As a result of the vision that God gave Paul, calling him to stay in Corinth as God gathered His people, Paul “stayed a year and six months, teaching the word of God among them” (v11). As we know, this is longer than usual for Paul, but the harvest was plenty at Corinth.
Verses 12-13: “But when Gallio was proconsul of Achaia, the Jews made a united attack on Paul and brought him before the tribunal, saying, ‘This man is persuading people to worship God contrary to the law.” Again, Luke’s historical precision is notable. Unlike false religions, Christianity is continually supported by historical evidence. At one time the Bible was denounced as myth because there was no evidence of the Hittites. And then they found it. A lot of it.
Verses 14-15: “But when Paul was about to open his mouth, Gallio said to the Jews, ‘If it were a matter of wrongdoing or vicious crime, O Jews, I would have reason to accept your complaint. But since it is a matter of questions about words and names and your own law, see to it yourselves. I refuse to be a judge of these things.’” In other words, “That is not my job.” There’s no reason to believe that he was sympathetic to the gospel. He was just aware that theological matters were not in his purview as proconsul.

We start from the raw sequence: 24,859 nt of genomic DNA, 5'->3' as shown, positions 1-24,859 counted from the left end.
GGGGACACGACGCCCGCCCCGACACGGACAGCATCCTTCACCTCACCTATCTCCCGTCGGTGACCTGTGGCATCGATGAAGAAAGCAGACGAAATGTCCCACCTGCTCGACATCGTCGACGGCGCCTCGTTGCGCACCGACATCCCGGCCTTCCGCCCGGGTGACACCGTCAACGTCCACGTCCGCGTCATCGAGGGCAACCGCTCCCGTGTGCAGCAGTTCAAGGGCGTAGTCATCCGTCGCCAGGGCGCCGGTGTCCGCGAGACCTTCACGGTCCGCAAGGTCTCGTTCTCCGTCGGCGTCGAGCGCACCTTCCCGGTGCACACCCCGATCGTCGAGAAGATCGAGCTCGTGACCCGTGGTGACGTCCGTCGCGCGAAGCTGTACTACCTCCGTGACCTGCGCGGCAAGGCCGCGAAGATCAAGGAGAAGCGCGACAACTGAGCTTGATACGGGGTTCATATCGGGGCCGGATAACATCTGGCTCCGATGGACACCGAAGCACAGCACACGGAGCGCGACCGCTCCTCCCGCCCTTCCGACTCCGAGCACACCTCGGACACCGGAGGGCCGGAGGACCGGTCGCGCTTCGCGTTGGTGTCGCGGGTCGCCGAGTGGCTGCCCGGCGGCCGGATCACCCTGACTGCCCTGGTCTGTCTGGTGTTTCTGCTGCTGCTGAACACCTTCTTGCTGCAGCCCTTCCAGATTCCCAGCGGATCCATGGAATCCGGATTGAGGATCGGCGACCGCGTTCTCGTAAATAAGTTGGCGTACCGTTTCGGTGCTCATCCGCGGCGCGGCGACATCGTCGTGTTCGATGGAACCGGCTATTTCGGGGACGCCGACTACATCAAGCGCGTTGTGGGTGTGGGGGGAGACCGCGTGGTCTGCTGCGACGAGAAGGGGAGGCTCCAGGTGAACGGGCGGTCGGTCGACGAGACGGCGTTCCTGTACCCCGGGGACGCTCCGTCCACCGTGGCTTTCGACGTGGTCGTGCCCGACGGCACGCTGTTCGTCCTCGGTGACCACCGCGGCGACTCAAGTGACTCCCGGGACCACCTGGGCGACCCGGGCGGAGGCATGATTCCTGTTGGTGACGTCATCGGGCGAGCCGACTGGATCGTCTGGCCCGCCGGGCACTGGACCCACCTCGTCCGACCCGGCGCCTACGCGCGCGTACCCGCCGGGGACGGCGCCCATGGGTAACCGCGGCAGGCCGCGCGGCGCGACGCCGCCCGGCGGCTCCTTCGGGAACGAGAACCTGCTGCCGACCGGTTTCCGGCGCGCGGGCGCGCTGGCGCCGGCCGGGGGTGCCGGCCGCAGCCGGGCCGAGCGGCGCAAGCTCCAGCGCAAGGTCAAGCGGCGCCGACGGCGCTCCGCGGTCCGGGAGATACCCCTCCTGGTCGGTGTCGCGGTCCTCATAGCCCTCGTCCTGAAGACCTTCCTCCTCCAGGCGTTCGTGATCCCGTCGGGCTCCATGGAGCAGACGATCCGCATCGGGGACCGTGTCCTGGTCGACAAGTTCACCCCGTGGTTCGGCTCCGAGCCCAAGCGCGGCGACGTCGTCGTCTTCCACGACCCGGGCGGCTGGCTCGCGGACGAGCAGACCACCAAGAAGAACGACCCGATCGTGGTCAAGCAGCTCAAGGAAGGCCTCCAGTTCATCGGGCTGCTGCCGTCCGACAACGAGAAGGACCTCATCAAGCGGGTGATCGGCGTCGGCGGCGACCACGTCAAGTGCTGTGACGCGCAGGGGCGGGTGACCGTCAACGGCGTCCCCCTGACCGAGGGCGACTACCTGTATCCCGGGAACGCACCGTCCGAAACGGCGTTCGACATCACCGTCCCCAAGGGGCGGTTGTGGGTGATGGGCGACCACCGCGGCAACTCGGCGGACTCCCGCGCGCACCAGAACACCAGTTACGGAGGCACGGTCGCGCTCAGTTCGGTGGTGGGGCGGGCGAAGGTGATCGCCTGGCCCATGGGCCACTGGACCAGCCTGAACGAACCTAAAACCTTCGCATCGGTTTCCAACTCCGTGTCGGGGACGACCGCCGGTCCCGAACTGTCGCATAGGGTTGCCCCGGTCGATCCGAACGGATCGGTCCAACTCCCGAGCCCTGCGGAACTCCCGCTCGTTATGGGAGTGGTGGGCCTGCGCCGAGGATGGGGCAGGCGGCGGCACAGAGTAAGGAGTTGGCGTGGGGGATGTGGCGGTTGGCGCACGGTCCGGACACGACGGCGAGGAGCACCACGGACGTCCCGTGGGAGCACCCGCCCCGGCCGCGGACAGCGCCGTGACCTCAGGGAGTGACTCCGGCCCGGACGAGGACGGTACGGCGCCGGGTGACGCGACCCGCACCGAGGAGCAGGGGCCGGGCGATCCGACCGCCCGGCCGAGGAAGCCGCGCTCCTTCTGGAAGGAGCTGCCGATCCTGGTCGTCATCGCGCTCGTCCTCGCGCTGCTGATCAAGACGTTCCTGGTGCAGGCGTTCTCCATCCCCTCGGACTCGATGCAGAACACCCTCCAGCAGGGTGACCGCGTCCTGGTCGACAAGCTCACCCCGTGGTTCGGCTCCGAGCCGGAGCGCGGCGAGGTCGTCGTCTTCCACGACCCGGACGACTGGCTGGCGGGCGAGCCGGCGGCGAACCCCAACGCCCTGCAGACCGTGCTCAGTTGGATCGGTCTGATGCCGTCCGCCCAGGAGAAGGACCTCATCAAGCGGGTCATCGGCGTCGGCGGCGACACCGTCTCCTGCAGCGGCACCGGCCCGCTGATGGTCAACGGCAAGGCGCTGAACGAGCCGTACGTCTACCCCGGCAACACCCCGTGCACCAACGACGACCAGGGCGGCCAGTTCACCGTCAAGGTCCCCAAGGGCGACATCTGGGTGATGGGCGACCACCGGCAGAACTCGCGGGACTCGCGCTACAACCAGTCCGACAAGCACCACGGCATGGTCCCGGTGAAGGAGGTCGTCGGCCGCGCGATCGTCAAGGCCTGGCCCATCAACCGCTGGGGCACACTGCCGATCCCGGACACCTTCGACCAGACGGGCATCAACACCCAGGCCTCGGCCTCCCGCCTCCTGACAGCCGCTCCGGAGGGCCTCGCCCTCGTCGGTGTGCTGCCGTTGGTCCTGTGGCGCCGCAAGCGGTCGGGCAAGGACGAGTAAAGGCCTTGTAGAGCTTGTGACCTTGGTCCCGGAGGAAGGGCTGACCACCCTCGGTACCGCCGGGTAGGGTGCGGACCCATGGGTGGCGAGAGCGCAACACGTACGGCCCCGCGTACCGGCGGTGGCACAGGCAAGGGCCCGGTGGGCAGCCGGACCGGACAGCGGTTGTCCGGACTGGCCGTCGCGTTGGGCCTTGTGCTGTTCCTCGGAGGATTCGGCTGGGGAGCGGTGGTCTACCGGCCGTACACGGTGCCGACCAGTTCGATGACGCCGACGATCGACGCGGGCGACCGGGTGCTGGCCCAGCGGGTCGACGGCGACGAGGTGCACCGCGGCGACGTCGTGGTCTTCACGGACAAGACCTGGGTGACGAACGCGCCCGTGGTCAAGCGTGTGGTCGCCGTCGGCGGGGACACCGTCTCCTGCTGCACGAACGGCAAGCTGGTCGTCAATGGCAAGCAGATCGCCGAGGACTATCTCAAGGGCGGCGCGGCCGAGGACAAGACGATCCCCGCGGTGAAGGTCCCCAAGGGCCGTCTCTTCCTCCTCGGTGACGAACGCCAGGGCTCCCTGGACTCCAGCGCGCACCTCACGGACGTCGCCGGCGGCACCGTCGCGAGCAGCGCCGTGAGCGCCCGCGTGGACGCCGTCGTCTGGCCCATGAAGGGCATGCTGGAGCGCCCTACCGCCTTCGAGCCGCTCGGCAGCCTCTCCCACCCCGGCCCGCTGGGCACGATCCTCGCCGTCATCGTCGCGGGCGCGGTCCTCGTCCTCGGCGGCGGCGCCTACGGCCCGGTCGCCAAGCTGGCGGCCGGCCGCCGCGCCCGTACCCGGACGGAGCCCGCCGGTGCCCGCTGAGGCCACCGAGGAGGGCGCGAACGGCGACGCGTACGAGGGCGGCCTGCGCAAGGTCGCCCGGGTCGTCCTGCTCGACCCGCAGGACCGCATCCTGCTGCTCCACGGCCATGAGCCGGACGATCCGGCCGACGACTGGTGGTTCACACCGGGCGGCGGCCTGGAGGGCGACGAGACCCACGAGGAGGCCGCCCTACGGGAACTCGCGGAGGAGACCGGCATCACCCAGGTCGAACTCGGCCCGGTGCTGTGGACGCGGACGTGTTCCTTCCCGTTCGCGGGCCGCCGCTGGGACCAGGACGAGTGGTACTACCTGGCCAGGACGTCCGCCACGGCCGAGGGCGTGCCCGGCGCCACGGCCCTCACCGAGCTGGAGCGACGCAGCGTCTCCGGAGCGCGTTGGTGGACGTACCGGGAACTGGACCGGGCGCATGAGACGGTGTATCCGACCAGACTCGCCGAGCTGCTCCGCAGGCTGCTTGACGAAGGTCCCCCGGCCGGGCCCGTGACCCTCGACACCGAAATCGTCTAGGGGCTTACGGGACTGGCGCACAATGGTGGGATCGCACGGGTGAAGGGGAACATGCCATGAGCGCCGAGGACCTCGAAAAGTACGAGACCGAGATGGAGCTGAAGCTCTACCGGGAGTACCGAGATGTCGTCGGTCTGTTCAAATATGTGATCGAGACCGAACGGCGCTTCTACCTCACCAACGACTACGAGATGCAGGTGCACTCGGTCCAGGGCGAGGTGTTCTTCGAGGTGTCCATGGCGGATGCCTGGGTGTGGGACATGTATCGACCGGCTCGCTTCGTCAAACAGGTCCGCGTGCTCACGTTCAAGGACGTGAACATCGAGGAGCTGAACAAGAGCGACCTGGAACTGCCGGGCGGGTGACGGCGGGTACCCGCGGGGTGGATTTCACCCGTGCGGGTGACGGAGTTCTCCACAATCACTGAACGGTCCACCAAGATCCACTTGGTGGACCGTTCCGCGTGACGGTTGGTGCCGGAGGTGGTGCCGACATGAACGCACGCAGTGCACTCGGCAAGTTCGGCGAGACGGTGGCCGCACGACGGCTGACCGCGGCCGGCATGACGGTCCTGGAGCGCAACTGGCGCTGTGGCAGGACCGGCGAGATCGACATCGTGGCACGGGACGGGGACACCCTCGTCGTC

Verse 16-17: “And he drove them from the tribunal. And they all seized Sosthenes, the ruler of the synagogue, and beat him in front of the tribunal. But Gallio paid no attention to any of this.” Who beat him up and why? I have no idea. Some say it was the Roman officials, punishing Sosthenes for bringing a stupid case before the proconsul, others say it was the other Jews for failing to get Paul in trouble.
Verse 18: “After this, Paul stayed many days longer and then took leave of the brothers and set sail for Syria, and with him Priscilla and Aquila. At Cenchreae he had cut his hair, for he was under a vow.” We don’t know whether this was Paul or Aquila, and we don’t know why one of them cut his hair, or what the vow was about.
Verse 19-20: “And they came to Ephesus and left them there, but he himself went into the synagogue and reasoned with the Jews. When they asked him to stay for a longer period, he declined.” Why? We also don’t know. Luke is not always in the business of explaining motives, just the events. We can ask Paul these things when we get home.
Verse 21: “But on taking leave of them he said, ‘I will return to you if God wills,’ and he set sail from Ephesus.” Here is an exemplary way for Christians to make plans.
How can we learn from Paul’s example? It is okay to make plans in line with God’s moral will, but we should always acknowledge that our plans will only pan out if the Lord wills. James tells us, “Come now, you who say, ‘Today or tomorrow we will go into such and such a town and spend a year there and trade and make a profit’—yet you do not know what tomorrow will bring. What is your life? For you are a mist that appears for a little time and then vanishes. Instead you ought to say, ‘If the Lord wills, we will live and do this or that’” (James 4:13-15).
We should avoid the two extremes of being frozen in our place and arrogant in our steps.